World Population 2020 – A Reminder to Mend Our Ways



Observed each year on July 11, the World Population Day is a unique event. Unlike Teachers’ Day or Women’s Day when we highlight the positive attributes of the subject, Population Day is an observance that calls attention to population-related issues. Here is a quick look at why this day is important.

Origins

In 1987 a World Bank demographer noticed that the world population was about to cross the 5 billion mark. He suggested that it might be a good idea to call attention to this important global demographic. The best way to do so would be for the UN to proclaim a new observance. The world population has since continued to grow. It has crossed many milestones. The objective of the observance has remained unchanged. The World Population Day is essentially a reminder that unchecked population growth is a source of many problems for mankind. Even though the event occurs just once a year, the global population rises every day, every hour, and every minute.

Significance

Through the medium of the World Population Day the UN aims to highlight the importance of issues such as family planning. In 1350 the global human population was a comfortable 370 million. Humanity practiced a sustainable existence. There were no man-made environmental issues. Destruction of natural habitats and extinction of species were not prominent issues.

In March 2020 the global population exceeded 7.8 billion. The exploding human population has put excessive stress on natural resources. Man-made climate change and environmental degradation have become major issues. Nations are failing to control carbon emissions. The oceans are heating up. Species are going extinct at an unprecedented rate. Weather patterns are starting to oscillate wildly, with unforeseen extremes.

The quality of human life is also affected by the effects of overpopulation. The UN acknowledges that gender inequality, poverty, and poor infant health are now major issues. People, communities, and nations are competing with each other for limited natural resources. At the current rate of growth the world’s human population will cross 10 billion by 2050. As the global population expands, these issues will only worsen.

Scarcity

Overpopulation creates scarcity. More than 2 billion humans live in poverty in the world’s developing nations. The lack of opportunities forces them to travel abroad for work. Migrant workers send money online, which is the only source of income for millions of families.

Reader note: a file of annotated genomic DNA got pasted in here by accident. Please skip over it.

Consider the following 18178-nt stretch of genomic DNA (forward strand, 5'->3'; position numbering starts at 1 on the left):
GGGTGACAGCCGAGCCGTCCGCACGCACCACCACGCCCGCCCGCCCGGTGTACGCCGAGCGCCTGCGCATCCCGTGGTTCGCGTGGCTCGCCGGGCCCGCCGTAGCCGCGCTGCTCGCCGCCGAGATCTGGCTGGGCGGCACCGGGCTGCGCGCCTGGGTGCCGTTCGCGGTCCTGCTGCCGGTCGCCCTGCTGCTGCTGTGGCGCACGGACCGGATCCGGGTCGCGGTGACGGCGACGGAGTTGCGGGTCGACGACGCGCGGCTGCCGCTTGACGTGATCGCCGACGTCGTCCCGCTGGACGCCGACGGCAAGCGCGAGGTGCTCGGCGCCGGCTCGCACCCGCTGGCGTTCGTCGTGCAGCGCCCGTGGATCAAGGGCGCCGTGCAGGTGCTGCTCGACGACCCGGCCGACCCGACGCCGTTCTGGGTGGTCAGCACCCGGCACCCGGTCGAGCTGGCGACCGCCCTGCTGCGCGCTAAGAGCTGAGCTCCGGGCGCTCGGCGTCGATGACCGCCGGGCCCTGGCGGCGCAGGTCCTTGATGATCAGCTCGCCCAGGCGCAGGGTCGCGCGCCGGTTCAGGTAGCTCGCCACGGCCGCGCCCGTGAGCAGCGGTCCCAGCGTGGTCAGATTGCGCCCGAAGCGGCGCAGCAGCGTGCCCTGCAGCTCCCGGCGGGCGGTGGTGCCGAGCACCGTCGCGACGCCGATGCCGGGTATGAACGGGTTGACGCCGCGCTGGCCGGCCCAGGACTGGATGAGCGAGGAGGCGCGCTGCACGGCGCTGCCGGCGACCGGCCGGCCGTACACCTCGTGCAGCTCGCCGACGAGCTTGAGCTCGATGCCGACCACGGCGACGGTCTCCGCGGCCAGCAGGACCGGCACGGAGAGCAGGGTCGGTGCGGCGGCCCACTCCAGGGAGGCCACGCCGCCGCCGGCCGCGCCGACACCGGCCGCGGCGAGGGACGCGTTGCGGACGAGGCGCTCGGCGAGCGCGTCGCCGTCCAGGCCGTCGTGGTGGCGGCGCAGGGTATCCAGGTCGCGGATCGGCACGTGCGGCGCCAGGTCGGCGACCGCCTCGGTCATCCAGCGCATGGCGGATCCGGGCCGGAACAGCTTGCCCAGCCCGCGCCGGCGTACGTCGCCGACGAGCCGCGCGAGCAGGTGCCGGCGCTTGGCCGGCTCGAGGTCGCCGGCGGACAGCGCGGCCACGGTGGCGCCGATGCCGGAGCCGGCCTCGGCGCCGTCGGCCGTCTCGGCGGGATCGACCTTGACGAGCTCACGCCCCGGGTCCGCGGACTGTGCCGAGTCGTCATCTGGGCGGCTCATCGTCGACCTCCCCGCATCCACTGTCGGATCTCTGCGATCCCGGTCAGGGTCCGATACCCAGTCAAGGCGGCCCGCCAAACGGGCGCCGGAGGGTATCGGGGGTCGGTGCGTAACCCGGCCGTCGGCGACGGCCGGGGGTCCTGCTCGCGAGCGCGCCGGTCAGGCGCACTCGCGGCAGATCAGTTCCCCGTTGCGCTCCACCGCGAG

The populations of all other species on the planet are regulated by the natural order of food chains. Humans are disturbing this delicate natural balance. Overpopulation is pushing food prices up. Residential and industrial development is encroaching on agricultural land and natural habitats. Many of our agricultural practices are environmentally unsustainable. For energy we still rely largely on fossil fuels, which are finite and will eventually run out. Our unsustainable practices only serve to exacerbate the scarcity which plagues us.

Call to action

Alleviating poverty is central to achieving many of humanity’s goals. It is easier to rise up out of poverty when there are fewer people and enough resources for all. There is an obvious need to control population growth. This requires strategies to reduce human birth rates.

One way to do this is through government mandates. The success of China’s one-child policy is proof that such strategies can be effective. China reduced its birth rate through a process of enforcement with financial penalties and mandatory sterilization. Some may see this form of enforcement as being excessive or even oppressive. However the results of unchecked population growth can be much worse.

Another option is to control birth rates via education. Communities and nations with higher levels of education tend to have lower birth rates. Many scholars assert that educating and empowering women is the key to achieving this. With fewer offspring per family, children can get better nutrition, education, and opportunities. Controlling birth rates through education is a measure that only works in the very long term. With this strategy it can take a century before the global human population stops expanding.

In summary

Our planet is facing unprecedented challenges of our own making. The issues we face have been created by humanity’s unsustainable practices, unregulated breeding, and overconsumption. It is time for us to do our part as nations and as individuals. The most impactful way to reduce one’s environmental impact is not by going vegan or using public transport. It is by having fewer children and by supporting women’s rights.

About the author:

Hemant G is a contributing writer at Sparkwebs LLC, a Digital and Content Marketing Agency. When he’s not writing, he loves to travel, scuba dive, and watch documentaries.

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